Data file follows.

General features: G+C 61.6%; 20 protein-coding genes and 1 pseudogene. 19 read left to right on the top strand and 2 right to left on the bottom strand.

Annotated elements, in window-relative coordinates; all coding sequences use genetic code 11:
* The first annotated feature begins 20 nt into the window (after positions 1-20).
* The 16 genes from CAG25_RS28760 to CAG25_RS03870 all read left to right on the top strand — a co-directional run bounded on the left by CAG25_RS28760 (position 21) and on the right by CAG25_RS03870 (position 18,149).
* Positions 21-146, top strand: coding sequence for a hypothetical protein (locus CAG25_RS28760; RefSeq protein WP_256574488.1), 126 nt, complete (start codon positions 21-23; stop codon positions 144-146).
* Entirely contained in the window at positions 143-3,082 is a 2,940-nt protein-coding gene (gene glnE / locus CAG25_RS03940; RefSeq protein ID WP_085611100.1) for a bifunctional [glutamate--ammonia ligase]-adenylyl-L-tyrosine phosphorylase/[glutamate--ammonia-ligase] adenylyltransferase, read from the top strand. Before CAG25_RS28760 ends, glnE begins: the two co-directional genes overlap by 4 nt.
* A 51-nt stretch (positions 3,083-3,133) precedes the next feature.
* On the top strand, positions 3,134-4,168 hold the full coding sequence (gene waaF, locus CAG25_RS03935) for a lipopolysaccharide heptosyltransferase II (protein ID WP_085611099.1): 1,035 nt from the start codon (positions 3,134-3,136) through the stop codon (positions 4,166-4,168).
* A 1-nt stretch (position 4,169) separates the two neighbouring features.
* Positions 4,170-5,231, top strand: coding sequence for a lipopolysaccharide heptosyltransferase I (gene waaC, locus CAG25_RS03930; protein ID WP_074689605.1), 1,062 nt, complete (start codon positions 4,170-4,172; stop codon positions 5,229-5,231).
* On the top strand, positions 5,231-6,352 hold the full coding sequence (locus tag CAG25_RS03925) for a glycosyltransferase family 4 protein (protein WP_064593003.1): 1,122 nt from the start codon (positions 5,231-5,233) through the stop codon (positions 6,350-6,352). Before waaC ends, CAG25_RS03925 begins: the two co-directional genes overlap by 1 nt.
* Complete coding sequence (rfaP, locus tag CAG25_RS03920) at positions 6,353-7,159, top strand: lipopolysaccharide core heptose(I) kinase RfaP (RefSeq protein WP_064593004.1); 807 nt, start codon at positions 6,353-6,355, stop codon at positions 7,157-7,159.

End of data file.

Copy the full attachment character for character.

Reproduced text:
General features: G+C 61.6%; 20 protein-coding genes and 1 pseudogene. 19 read left to right on the top strand and 2 right to left on the bottom strand.

Annotated elements, in window-relative coordinates; all coding sequences use genetic code 11:
* The first annotated feature begins 20 nt into the window (after positions 1-20).
* The 16 genes from CAG25_RS28760 to CAG25_RS03870 all read left to right on the top strand — a co-directional run bounded on the left by CAG25_RS28760 (position 21) and on the right by CAG25_RS03870 (position 18,149).
* Positions 21-146, top strand: coding sequence for a hypothetical protein (locus CAG25_RS28760; RefSeq protein WP_256574488.1), 126 nt, complete (start codon positions 21-23; stop codon positions 144-146).
* Entirely contained in the window at positions 143-3,082 is a 2,940-nt protein-coding gene (gene glnE / locus CAG25_RS03940; RefSeq protein ID WP_085611100.1) for a bifunctional [glutamate--ammonia ligase]-adenylyl-L-tyrosine phosphorylase/[glutamate--ammonia-ligase] adenylyltransferase, read from the top strand. Before CAG25_RS28760 ends, glnE begins: the two co-directional genes overlap by 4 nt.
* A 51-nt stretch (positions 3,083-3,133) precedes the next feature.
* On the top strand, positions 3,134-4,168 hold the full coding sequence (gene waaF, locus CAG25_RS03935) for a lipopolysaccharide heptosyltransferase II (protein ID WP_085611099.1): 1,035 nt from the start codon (positions 3,134-3,136) through the stop codon (positions 4,166-4,168).
* A 1-nt stretch (position 4,169) separates the two neighbouring features.
* Positions 4,170-5,231, top strand: coding sequence for a lipopolysaccharide heptosyltransferase I (gene waaC, locus CAG25_RS03930; protein ID WP_074689605.1), 1,062 nt, complete (start codon positions 4,170-4,172; stop codon positions 5,229-5,231).
* On the top strand, positions 5,231-6,352 hold the full coding sequence (locus tag CAG25_RS03925) for a glycosyltransferase family 4 protein (protein WP_064593003.1): 1,122 nt from the start codon (positions 5,231-5,233) through the stop codon (positions 6,350-6,352). Before waaC ends, CAG25_RS03925 begins: the two co-directional genes overlap by 1 nt.
* Complete coding sequence (rfaP, locus tag CAG25_RS03920) at positions 6,353-7,159, top strand: lipopolysaccharide core heptose(I) kinase RfaP (RefSeq protein WP_064593004.1); 807 nt, start codon at positions 6,353-6,355, stop codon at positions 7,157-7,159.